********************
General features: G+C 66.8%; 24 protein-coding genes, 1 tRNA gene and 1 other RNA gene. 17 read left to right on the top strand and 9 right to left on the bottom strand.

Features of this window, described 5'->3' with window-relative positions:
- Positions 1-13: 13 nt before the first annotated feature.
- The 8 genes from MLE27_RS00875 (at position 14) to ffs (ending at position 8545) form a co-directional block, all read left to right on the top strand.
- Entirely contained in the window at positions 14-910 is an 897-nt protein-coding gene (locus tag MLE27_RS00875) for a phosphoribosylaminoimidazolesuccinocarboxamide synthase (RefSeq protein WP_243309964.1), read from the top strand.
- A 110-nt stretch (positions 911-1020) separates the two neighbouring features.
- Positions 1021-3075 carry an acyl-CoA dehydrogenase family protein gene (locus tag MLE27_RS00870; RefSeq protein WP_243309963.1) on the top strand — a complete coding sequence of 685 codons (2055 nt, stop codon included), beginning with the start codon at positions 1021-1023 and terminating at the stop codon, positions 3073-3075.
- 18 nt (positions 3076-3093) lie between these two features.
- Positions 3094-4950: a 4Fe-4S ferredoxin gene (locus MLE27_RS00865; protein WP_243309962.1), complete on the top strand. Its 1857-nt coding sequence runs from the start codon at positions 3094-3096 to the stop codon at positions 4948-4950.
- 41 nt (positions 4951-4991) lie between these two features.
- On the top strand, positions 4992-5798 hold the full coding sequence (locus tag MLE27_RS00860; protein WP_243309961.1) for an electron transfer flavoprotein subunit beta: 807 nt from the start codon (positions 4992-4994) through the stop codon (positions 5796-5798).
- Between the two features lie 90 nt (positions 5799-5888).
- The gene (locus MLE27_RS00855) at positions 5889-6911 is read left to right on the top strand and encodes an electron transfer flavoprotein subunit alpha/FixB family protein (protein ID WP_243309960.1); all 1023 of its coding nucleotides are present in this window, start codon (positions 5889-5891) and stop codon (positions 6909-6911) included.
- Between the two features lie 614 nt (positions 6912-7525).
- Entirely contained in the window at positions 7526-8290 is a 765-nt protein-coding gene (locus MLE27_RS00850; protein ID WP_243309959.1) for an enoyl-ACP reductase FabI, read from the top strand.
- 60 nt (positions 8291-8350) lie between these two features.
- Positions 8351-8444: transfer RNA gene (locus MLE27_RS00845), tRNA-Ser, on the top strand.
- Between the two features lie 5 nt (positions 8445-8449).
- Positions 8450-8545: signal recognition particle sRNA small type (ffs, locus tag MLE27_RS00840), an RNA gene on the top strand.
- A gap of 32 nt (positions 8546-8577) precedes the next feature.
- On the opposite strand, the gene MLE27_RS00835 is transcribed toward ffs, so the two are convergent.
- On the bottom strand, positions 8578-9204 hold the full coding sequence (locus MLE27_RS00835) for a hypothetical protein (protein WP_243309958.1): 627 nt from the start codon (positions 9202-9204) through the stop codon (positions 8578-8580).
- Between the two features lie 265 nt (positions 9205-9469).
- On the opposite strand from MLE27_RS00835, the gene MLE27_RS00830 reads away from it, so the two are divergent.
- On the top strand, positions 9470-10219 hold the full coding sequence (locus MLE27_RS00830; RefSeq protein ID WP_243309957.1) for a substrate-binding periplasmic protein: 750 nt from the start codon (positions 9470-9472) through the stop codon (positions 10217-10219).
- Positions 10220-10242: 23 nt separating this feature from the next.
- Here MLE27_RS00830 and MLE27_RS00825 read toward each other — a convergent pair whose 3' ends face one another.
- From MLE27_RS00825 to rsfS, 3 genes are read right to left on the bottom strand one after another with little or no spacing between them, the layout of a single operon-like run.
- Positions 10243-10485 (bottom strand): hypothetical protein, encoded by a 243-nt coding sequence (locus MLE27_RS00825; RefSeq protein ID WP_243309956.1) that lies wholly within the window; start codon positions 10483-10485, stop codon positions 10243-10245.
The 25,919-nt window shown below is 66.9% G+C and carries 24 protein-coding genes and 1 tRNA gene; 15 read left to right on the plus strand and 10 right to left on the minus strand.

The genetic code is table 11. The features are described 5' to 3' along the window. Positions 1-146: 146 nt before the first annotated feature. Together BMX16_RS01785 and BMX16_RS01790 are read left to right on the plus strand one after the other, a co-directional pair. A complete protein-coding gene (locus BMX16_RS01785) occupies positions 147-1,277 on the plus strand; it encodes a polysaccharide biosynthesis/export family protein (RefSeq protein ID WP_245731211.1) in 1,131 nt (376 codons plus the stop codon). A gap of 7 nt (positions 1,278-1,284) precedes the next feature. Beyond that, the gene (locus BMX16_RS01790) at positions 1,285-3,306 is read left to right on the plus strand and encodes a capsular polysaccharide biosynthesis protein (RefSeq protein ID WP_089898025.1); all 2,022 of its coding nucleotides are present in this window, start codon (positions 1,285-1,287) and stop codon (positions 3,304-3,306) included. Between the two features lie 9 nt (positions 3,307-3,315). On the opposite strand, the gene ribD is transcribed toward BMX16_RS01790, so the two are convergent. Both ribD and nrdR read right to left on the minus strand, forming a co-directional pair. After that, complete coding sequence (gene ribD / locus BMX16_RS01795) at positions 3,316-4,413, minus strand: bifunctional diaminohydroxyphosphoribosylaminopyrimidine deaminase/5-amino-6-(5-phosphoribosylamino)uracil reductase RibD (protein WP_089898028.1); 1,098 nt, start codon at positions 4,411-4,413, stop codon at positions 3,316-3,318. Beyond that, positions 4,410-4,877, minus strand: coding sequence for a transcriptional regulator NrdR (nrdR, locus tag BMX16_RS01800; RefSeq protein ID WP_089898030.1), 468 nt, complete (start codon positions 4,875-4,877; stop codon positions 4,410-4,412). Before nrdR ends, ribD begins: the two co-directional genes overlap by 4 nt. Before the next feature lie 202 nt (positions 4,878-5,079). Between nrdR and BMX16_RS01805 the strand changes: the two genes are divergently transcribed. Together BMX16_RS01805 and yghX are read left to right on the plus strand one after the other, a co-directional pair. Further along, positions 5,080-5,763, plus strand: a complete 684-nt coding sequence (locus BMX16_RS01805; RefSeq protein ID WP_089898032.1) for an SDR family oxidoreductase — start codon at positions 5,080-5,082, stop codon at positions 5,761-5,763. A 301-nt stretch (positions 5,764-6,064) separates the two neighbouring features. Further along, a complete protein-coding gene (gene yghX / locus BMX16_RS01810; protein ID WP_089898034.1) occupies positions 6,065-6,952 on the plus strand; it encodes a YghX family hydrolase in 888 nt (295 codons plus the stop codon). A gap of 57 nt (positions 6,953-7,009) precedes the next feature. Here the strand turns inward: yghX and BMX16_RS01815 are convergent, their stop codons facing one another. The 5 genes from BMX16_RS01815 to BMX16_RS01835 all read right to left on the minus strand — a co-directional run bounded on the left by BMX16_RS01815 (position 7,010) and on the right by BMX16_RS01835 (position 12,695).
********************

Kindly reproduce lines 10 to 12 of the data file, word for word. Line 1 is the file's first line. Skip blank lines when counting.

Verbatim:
- 41 nt (positions 4951-4991) lie between these two features.
- On the top strand, positions 4992-5798 hold the full coding sequence (locus tag MLE27_RS00860; protein WP_243309961.1) for an electron transfer flavoprotein subunit beta: 807 nt from the start codon (positions 4992-4994) through the stop codon (positions 5796-5798).
- Between the two features lie 90 nt (positions 5799-5888).